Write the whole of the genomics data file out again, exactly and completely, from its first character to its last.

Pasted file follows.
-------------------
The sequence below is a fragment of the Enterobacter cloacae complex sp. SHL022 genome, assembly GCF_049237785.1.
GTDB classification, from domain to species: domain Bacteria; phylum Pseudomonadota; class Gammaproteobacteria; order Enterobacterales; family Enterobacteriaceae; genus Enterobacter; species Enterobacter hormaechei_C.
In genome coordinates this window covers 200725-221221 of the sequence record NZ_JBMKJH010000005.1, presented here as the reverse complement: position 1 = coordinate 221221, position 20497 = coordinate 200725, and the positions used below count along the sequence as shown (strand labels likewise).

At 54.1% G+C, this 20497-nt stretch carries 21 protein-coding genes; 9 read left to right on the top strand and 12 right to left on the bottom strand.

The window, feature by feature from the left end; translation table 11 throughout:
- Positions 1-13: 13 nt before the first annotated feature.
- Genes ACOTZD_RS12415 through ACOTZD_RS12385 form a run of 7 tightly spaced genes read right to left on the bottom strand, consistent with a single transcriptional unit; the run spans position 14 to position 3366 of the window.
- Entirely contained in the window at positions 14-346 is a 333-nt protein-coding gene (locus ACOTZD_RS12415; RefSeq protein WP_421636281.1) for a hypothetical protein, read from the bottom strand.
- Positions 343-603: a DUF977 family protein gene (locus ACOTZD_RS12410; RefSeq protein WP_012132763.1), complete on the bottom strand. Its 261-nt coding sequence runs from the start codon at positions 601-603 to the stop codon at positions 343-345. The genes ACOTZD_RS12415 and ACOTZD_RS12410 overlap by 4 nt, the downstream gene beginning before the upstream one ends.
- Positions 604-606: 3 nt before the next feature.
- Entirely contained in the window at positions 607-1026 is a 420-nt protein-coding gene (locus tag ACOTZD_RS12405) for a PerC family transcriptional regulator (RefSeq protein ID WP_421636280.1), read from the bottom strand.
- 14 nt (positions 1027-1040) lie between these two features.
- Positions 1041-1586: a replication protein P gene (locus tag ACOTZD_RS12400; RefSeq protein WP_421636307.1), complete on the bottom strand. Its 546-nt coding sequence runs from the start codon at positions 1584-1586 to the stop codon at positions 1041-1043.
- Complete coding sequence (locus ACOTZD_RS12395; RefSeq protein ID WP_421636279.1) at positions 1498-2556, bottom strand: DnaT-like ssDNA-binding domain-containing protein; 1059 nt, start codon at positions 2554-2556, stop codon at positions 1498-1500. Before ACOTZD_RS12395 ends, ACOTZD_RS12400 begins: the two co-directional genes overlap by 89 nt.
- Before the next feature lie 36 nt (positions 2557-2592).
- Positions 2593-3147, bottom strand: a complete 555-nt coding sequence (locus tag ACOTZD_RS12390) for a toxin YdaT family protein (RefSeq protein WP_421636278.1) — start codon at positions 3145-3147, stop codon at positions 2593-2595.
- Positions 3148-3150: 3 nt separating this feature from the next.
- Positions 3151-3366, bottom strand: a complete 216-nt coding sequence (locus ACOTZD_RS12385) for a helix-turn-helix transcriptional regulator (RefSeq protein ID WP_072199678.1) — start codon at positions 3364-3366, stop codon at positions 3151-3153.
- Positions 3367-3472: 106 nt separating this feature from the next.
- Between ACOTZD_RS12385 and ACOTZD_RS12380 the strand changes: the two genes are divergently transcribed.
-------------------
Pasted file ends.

The sequence below is a fragment of the Enterobacter cloacae complex sp. SHL022 genome, assembly GCF_049237785.1.
GTDB classification, from domain to species: domain Bacteria; phylum Pseudomonadota; class Gammaproteobacteria; order Enterobacterales; family Enterobacteriaceae; genus Enterobacter; species Enterobacter hormaechei_C.
In genome coordinates this window covers 200725-221221 of the sequence record NZ_JBMKJH010000005.1, presented here as the reverse complement: position 1 = coordinate 221221, position 20497 = coordinate 200725, and the positions used below count along the sequence as shown (strand labels likewise).

At 54.1% G+C, this 20497-nt stretch carries 21 protein-coding genes; 9 read left to right on the top strand and 12 right to left on the bottom strand.

The window, feature by feature from the left end; translation table 11 throughout:
- Positions 1-13: 13 nt before the first annotated feature.
- Genes ACOTZD_RS12415 through ACOTZD_RS12385 form a run of 7 tightly spaced genes read right to left on the bottom strand, consistent with a single transcriptional unit; the run spans position 14 to position 3366 of the window.
- Entirely contained in the window at positions 14-346 is a 333-nt protein-coding gene (locus ACOTZD_RS12415; RefSeq protein WP_421636281.1) for a hypothetical protein, read from the bottom strand.
- Positions 343-603: a DUF977 family protein gene (locus ACOTZD_RS12410; RefSeq protein WP_012132763.1), complete on the bottom strand. Its 261-nt coding sequence runs from the start codon at positions 601-603 to the stop codon at positions 343-345. The genes ACOTZD_RS12415 and ACOTZD_RS12410 overlap by 4 nt, the downstream gene beginning before the upstream one ends.
- Positions 604-606: 3 nt before the next feature.
- Entirely contained in the window at positions 607-1026 is a 420-nt protein-coding gene (locus tag ACOTZD_RS12405) for a PerC family transcriptional regulator (RefSeq protein ID WP_421636280.1), read from the bottom strand.
- 14 nt (positions 1027-1040) lie between these two features.
- Positions 1041-1586: a replication protein P gene (locus tag ACOTZD_RS12400; RefSeq protein WP_421636307.1), complete on the bottom strand. Its 546-nt coding sequence runs from the start codon at positions 1584-1586 to the stop codon at positions 1041-1043.
- Complete coding sequence (locus ACOTZD_RS12395; RefSeq protein ID WP_421636279.1) at positions 1498-2556, bottom strand: DnaT-like ssDNA-binding domain-containing protein; 1059 nt, start codon at positions 2554-2556, stop codon at positions 1498-1500. Before ACOTZD_RS12395 ends, ACOTZD_RS12400 begins: the two co-directional genes overlap by 89 nt.
- Before the next feature lie 36 nt (positions 2557-2592).
- Positions 2593-3147, bottom strand: a complete 555-nt coding sequence (locus tag ACOTZD_RS12390) for a toxin YdaT family protein (RefSeq protein WP_421636278.1) — start codon at positions 3145-3147, stop codon at positions 2593-2595.
- Positions 3148-3150: 3 nt separating this feature from the next.
- Positions 3151-3366, bottom strand: a complete 216-nt coding sequence (locus ACOTZD_RS12385) for a helix-turn-helix transcriptional regulator (RefSeq protein ID WP_072199678.1) — start codon at positions 3364-3366, stop codon at positions 3151-3153.
- Positions 3367-3472: 106 nt separating this feature from the next.
- Between ACOTZD_RS12385 and ACOTZD_RS12380 the strand changes: the two genes are divergently transcribed.